At the chalkface: A working class hero

Written by: Ian Whitwham | Published:

Some prejudices seem effortlessly intact. You just parade your unchecked privilege, flaunt your lack of knowledge and feel somehow permitted to unleash such ill-considered tripe.

I’m in a pub watching Monday Night Football, when Wayne Rooney appears. He’s not playing, he’s a pundit, an analyst. His presence elicits some kneejerk comments from a group of mainly metropolitan, mainly, I’m afraid, teachers, watching.

“I’d be surprised if he could string two words together,” says one.

“He probably doesn’t have two cerebral hemispheres to rub together,” says another.

This profound wit elicits shallow mirth. He’s a footballer – ergo, thick and inarticulate. And working class, Northern and of Irish descent – a perfect hat-trick! Ripe for ridicule – “the spud-faced nipper”.

He also became, through sheer hard work, raw ambition and a quite phenomenal talent, one of the best players we’ve ever produced. Still, the casual condescension and meringue-headed ignorance persists and shocks.

Some prejudices seem effortlessly intact. You just parade your unchecked privilege, flaunt your lack of knowledge and feel somehow permitted to unleash such ill-considered tripe.

The remarks go unremarked. I ponder retaliation. Most of the assembled would probably see themselves as liberals, cool and “correct”. So why espouse such careless idiocy? Is this what they secretly think of the working class?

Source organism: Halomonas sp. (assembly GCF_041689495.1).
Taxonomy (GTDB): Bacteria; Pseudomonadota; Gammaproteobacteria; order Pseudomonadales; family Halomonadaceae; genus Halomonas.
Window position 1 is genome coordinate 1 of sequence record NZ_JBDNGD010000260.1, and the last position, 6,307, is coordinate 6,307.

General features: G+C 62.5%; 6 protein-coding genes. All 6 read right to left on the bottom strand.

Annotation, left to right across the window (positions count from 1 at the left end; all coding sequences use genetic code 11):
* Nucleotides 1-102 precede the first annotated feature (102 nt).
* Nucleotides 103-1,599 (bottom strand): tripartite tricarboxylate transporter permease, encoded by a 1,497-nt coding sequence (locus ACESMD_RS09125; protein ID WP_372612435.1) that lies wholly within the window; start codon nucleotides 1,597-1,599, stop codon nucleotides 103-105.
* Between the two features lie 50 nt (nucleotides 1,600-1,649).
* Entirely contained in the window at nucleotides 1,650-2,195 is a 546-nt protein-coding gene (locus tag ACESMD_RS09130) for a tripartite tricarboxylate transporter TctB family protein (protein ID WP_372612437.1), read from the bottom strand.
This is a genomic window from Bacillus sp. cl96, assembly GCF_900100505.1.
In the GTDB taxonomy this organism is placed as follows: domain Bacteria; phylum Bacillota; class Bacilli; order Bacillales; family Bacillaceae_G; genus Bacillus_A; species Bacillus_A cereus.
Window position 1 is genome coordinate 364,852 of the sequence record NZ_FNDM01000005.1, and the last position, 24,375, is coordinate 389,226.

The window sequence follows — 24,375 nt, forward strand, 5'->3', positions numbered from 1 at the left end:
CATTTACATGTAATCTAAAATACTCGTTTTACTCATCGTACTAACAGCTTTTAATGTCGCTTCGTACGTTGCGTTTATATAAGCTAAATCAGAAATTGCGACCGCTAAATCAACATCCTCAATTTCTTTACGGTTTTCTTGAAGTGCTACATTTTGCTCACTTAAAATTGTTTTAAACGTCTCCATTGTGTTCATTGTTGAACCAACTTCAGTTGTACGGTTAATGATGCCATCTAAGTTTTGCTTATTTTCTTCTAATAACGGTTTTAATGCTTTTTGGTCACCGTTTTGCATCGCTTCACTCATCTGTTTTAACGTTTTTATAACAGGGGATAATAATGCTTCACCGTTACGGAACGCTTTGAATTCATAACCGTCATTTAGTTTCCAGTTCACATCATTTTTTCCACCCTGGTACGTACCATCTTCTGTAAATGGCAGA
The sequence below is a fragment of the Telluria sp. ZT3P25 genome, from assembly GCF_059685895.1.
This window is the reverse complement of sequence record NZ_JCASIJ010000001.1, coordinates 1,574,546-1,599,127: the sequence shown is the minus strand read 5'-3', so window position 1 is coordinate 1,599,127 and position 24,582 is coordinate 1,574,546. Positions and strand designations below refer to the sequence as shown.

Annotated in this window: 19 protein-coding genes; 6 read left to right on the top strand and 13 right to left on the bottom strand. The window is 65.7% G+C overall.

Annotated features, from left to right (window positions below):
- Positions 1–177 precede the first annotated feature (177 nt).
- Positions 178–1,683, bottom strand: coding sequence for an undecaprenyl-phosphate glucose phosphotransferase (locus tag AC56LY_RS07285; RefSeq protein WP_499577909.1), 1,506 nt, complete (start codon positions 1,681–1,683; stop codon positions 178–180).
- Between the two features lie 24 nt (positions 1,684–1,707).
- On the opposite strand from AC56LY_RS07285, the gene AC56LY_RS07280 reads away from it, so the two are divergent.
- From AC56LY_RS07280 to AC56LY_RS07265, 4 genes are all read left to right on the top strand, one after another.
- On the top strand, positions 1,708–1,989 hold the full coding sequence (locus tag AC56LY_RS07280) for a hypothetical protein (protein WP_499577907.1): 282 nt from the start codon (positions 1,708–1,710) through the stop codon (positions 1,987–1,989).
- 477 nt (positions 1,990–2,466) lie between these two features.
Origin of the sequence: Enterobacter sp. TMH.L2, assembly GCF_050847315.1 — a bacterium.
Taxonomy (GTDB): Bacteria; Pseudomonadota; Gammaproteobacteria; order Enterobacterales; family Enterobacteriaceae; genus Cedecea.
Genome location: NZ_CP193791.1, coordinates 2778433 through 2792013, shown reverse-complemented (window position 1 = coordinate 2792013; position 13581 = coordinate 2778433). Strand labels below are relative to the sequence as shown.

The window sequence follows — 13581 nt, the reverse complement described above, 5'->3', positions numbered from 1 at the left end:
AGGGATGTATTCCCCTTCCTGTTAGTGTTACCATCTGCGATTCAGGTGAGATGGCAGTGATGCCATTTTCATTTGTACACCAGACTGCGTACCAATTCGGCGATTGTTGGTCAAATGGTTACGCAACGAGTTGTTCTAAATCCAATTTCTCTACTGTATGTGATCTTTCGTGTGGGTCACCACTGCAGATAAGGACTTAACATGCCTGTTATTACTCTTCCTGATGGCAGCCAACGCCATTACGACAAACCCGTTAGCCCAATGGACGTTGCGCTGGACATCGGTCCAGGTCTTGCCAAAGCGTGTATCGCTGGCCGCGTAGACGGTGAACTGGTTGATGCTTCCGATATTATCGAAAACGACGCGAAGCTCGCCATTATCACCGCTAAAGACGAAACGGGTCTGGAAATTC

“All that money for kicking a ball about!” observes a woman of searing insight.

Rooney is calm, articulate and honest. Yes, he was a bit of a rascal. Yes, he did blaspheme copiously, when I saw him at the Arsenal. Yes, the red mist descended a little too often. But that passion, those swashbuckling tackles, those sublime defence-shredding passes, that overhead volley against City, that 60-yarder against West Ham, the sheer pleasure he’s given to millions. He’s an artist. Arsene Wenger doesn’t call the game “the poetry of time and space” for nothing.

Rooney continues making quiet, esoteric sense – much of it rather lost on the assembled.

Dear me. Why do footballers – and our working class pupils – attract these dismal expectations? Frank Lampard called it long ago.

“It’s a lazy thing to say. They look at him, the fact he is a footballer and looks tough. How can you call someone thick who you have never met?” Easily, apparently. You just put your brain in neutral. Can they do their job as well as Rooney does his?

Okay, football is not academia, thank goodness! I don’t expect a critique of Cartesian Dualism or R D Laing’s Ontological Insecurity – that’s a step too far for most of us – as Rooney’s analysis seems to be for most of these nattering, chattering clots around me. Retaliation? What’s the point?

A working class hero is still something to be.

  • Ian Whitwham is a former inner city London teacher.


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